Steve Goble | ,| By
What’s Really Important to You?
You can tell what’s important to someone by looking at their calendar and in their checkbook.
We’ve all been sold the lie of ‘time management’ as a way to improve our productivity. An entire industry has been built around the concept of managing our time to get more out of it, to get better results in both of personal and professional lives.
I’m calling bullshit.
It’s not about the time – we’re all given 24 hours each day that comes and goes no matter what we do.
It’s how we manage ourselves, in the time that we’re given.
But this doesn’t sell well, as it forces us to look in the mirror for the problem. 1% leadership requires us to first look at ourselves, because that’s where leadership starts.
To Manage Others, First Manage Yourself
“If you’re going to be successful in life, the first place you have to work on to help yourself really grow and develop is in the area of your leadership.” – John Maxwell
The root of the leadership problem we have in the world is that too many people don’t see themselves as leaders; therefore they don’t take responsibility for their actions and don’t hold so-called leaders accountable for their actions.
How do we help change the perception individuals have of themselves as not being leaders and show them they are?
We need to begin by asking ourselves 3 questions:
1 Would you follow yourself?
If you have influence in the life of someone else, you’re a leader. Knowing this, be honest with yourself as you answer the question, nobody else is going to know the answer. But if you answered ‘NO,’ what can you do to improve yourself?
2. Are you taking time, on a daily basis, to reflect and to think?
What we do in our ‘down time,’ and how much we afford ourselves, is directly related to the success we achieve (or don’t) in our lives. Just like a good financial investor tells you to pay yourself first with your money, you also need to pay yourself first with your time.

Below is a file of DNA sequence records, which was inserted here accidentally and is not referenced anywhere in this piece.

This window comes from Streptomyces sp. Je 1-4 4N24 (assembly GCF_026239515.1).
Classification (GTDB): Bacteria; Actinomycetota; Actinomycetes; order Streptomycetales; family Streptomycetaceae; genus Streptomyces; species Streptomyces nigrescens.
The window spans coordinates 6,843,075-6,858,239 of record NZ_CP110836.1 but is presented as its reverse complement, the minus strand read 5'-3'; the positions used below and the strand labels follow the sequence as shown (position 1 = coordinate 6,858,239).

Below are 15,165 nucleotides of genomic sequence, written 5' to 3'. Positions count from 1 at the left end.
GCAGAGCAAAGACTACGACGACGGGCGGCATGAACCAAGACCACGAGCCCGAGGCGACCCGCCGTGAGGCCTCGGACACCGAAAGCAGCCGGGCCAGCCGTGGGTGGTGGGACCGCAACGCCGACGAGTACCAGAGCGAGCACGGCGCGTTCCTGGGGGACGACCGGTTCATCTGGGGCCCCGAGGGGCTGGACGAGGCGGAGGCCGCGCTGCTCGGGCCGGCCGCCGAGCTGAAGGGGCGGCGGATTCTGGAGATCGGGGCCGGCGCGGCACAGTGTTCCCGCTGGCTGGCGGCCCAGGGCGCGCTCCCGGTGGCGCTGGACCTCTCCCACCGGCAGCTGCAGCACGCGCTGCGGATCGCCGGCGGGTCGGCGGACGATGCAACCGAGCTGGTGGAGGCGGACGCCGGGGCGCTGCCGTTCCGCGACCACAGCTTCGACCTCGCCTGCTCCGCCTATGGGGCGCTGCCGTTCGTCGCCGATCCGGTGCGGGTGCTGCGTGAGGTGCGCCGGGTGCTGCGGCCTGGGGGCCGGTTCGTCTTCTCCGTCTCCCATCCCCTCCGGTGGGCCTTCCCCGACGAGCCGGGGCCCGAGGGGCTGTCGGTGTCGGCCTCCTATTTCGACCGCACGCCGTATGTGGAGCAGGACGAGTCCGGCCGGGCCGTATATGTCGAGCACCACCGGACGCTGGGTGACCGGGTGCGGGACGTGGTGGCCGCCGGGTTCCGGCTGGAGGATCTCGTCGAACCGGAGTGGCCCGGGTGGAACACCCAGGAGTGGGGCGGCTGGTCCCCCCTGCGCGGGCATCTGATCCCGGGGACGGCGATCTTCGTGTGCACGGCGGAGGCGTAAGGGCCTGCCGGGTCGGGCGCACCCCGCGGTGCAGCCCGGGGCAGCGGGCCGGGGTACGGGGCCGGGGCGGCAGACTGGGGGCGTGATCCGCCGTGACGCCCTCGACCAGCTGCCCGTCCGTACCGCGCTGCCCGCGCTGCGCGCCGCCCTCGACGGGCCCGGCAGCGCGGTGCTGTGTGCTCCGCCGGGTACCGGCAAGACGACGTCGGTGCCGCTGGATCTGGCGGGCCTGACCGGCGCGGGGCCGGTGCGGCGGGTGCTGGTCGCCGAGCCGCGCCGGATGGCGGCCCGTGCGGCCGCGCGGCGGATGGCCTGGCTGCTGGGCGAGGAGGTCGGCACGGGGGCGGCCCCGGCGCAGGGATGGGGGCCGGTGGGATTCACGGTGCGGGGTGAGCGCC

3. What would your personal/professional life look like if you invested just 1% each week in growth?
I’ve yet to meet anybody who says they want to stay where they are in life; I’ve just met too few people who are willing to take the initiative to invest in themselves to get what they say they want. The most common excuse I hear? ‘I don’t have the time!’
One Percent Leadership Is Simple Math
Each week we have 168 hours. Nobody gets more and only dead people get less. Assuming you’re reading this, you’re not dead, and that’s a good thing.
What is 1% of 168? 1.68 hours, or approximately 1 hour and 45 minutes. Broken down further, it’s about 15 minutes a day. So what can you do with 15 minutes a day? A lot!
First, do a self-assessment of where you’re at right now. Be brutally honest with yourself of what your ‘right now’ looks like. For the next two weeks, from the time you get up until the time you go to bed, track your time in 15 minute increments. Do both your personal schedule and your professional schedule together, because for many people, you’ll see a lot of overlap between the two. (As important as this step is, it doesn’t need to be complicated. A simple Excel sheet will do, here’s a free template.)
Spend time evaluating this assessment. Experience isn’t the best teacher; evaluated experience is the best teacher. I guarantee your schedule is not so full on a continuous basis that you can’t find 1% to invest in yourself, you just haven’t look hard enough for it, until now.
Once you’ve done this, I challenge you to find something you want to improve upon, something you want to learn, or something you want to accomplish. Don’t pick more than 1 or 2 things to improve — start by focusing small.
Over the next 30 days, spend 15 minutes every day on what you just chose, track the results, and I guarantee you’ll see a positive growth in the end. This takes self-discipline. If you’d like accountability, email me and we’ll work together to help you reach your goal.
This is what one percent leadership looks like — and it starts with the person you look at in the mirror every day.
Photo credit: Joshua Earle.